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Filey 19: 23 – 29 July

I’d like to dedicate this week’s blog to the memory of my uncle John, for whom I knit the “Balerno” gansey last year, who died this week. I never really got to know him well, but he always struck me as a kind, decent man, with a similar sense of humour to mine—a delight in wordplay and, let’s face it, excruciatingly bad jokes. He was a talented amateur artist, too, and we have a painting of his hanging up in our dining room which he gave us in return for the gansey.

I think as I get older there is a risk that this blog simply becomes my doctor’s medical notes—instead of going into the surgery, he can just log in to check my symptoms and prescribe medicine accordingly. This week it’s one blocked ear and one ear infection, which makes my head feel like I’m scuba diving through the Mariana Trench. So: antibiotic drops in one ear and olive oil in the other, and the sensation of worms crawling inside my ear canal en route to the brain to lay their eggs.

All of which would have been fine if I hadn’t also decided to bake bread this weekend. I didn’t fully realise my mistake until I started kneading—both hands thickly plastered up to the wrists in wet, sticky glutinous dough—and to my horror noticed that drops were trickling out of my right ear. I quickly discovered that tilting my head to the left, while solving that problem, merely created another, in that it started a leak from the other ear.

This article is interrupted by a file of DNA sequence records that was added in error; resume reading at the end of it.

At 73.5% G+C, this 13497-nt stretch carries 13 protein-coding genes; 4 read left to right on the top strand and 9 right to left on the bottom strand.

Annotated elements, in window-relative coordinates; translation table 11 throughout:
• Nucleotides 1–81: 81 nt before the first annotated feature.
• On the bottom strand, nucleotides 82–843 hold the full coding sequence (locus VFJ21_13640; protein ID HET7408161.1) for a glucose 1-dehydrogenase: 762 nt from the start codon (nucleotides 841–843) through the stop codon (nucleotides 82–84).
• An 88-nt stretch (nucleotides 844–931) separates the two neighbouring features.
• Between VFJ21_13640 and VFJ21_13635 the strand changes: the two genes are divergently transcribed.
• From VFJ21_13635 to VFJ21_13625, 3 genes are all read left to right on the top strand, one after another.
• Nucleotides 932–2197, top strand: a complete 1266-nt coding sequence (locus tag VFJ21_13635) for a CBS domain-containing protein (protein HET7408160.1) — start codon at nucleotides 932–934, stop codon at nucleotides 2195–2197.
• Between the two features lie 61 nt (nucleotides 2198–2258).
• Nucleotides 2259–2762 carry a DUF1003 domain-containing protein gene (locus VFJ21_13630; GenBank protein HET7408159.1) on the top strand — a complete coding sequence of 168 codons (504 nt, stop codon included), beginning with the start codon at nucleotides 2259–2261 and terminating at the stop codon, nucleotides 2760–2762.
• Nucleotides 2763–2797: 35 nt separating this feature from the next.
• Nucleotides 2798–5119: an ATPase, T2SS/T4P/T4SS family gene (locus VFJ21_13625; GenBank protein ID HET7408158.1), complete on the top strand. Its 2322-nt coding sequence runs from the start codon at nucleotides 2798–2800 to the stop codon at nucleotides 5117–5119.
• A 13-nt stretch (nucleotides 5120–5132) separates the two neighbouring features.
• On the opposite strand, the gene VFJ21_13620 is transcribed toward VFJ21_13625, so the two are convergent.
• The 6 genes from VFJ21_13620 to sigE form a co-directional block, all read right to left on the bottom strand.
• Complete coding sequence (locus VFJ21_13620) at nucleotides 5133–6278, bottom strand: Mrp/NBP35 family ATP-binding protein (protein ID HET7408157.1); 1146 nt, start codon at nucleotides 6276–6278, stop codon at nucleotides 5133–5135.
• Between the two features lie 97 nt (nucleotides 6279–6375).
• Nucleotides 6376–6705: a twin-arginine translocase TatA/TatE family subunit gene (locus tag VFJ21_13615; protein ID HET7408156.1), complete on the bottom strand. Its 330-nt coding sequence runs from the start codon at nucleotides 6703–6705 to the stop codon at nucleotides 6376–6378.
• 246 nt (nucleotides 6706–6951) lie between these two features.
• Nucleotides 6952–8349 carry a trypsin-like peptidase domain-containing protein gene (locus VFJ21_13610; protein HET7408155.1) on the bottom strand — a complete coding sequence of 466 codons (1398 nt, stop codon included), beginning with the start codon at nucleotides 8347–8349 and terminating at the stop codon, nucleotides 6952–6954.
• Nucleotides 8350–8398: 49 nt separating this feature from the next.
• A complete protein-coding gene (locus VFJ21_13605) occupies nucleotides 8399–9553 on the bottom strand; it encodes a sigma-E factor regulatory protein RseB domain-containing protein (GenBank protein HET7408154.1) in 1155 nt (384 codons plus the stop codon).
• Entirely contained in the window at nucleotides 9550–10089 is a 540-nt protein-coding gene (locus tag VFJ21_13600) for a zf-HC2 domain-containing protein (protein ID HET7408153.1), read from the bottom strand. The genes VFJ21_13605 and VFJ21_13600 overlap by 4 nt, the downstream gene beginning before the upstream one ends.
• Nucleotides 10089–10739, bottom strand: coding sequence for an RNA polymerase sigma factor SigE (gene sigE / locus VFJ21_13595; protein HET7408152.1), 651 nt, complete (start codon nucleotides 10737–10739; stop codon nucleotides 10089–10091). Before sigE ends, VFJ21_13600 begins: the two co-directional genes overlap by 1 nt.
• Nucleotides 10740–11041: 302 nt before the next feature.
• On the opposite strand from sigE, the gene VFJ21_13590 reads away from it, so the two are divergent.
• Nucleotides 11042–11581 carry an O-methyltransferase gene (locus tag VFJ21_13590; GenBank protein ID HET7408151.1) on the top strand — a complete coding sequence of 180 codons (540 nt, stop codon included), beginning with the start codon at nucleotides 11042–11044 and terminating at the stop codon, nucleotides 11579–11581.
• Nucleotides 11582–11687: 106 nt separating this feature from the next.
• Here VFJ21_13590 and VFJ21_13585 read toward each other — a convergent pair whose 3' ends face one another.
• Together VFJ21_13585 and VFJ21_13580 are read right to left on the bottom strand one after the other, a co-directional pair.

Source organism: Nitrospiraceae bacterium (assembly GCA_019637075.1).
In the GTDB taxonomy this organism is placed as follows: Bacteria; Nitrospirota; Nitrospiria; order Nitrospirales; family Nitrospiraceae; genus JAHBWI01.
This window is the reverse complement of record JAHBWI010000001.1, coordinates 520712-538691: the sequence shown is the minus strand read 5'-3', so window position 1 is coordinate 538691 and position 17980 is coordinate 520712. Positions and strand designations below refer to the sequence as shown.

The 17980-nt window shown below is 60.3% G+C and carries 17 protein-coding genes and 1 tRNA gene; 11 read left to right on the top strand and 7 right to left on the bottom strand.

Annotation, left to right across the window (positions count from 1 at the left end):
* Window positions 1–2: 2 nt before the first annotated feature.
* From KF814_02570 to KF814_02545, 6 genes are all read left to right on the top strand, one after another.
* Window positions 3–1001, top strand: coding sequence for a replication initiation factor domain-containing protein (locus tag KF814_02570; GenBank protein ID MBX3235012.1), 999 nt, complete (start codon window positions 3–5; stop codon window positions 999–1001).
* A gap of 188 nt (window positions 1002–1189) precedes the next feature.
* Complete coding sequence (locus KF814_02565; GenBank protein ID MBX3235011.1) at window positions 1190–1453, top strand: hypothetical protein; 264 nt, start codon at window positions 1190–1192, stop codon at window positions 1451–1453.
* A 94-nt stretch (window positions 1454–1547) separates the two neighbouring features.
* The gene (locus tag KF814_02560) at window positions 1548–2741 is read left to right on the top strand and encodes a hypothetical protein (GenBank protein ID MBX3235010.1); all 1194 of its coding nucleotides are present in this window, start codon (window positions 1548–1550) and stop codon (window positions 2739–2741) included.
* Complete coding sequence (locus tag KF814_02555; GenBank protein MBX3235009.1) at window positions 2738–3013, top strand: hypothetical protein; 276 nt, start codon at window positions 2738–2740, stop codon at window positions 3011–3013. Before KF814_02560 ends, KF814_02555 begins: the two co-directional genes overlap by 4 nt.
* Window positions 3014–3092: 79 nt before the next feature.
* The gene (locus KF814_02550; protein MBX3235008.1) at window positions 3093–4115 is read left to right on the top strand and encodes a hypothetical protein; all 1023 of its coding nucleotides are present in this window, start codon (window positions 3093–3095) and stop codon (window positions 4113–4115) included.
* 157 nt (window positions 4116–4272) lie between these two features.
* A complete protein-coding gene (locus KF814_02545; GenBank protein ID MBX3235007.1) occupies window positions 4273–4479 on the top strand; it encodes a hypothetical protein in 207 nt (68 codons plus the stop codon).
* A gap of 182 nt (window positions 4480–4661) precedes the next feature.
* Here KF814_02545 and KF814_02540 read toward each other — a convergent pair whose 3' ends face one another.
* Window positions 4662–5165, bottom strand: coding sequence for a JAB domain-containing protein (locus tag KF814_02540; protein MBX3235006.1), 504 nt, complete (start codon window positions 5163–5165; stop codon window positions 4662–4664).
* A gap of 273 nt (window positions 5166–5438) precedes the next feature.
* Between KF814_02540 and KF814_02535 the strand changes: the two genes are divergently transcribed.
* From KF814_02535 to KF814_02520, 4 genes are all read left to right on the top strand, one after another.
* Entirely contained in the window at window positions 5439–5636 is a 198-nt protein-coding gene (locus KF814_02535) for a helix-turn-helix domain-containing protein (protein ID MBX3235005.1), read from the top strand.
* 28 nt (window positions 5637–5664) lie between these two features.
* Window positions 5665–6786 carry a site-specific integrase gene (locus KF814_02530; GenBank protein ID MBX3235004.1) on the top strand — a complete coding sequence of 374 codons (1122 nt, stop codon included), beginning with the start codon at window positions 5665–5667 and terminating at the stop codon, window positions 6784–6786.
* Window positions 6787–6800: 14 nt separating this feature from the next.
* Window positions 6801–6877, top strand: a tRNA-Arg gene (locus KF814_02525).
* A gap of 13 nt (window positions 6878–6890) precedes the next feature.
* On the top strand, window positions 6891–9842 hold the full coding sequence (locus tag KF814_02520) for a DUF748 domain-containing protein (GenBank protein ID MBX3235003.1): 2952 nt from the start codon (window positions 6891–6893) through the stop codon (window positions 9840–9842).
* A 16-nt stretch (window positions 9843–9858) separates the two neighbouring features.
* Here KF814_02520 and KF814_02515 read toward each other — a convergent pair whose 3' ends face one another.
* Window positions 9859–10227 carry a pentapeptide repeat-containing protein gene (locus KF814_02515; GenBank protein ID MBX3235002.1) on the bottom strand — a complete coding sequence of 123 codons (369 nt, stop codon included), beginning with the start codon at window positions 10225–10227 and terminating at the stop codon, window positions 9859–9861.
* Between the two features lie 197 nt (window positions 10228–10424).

For a time I tried alternately tilting my head slowly back and forth, like a mime artist playing a sailor, or someone listening to an iPod with a dying battery, conscious that none of my recipe books, even the ones which encourage you to experiment and take risks, recommend ear medicine as a flavour enhancer to rustic bread. Then, fatally, my mind wandered, and I suddenly became aware of a cold, clammy, squirming sensation in my left ear. Yes, while my mind was busy elsewhere, my hand had inserted a dough-laden finger into my ear and—horribly—started wiggling it, like a soldier practicing how to kill an enemy with a bayonet.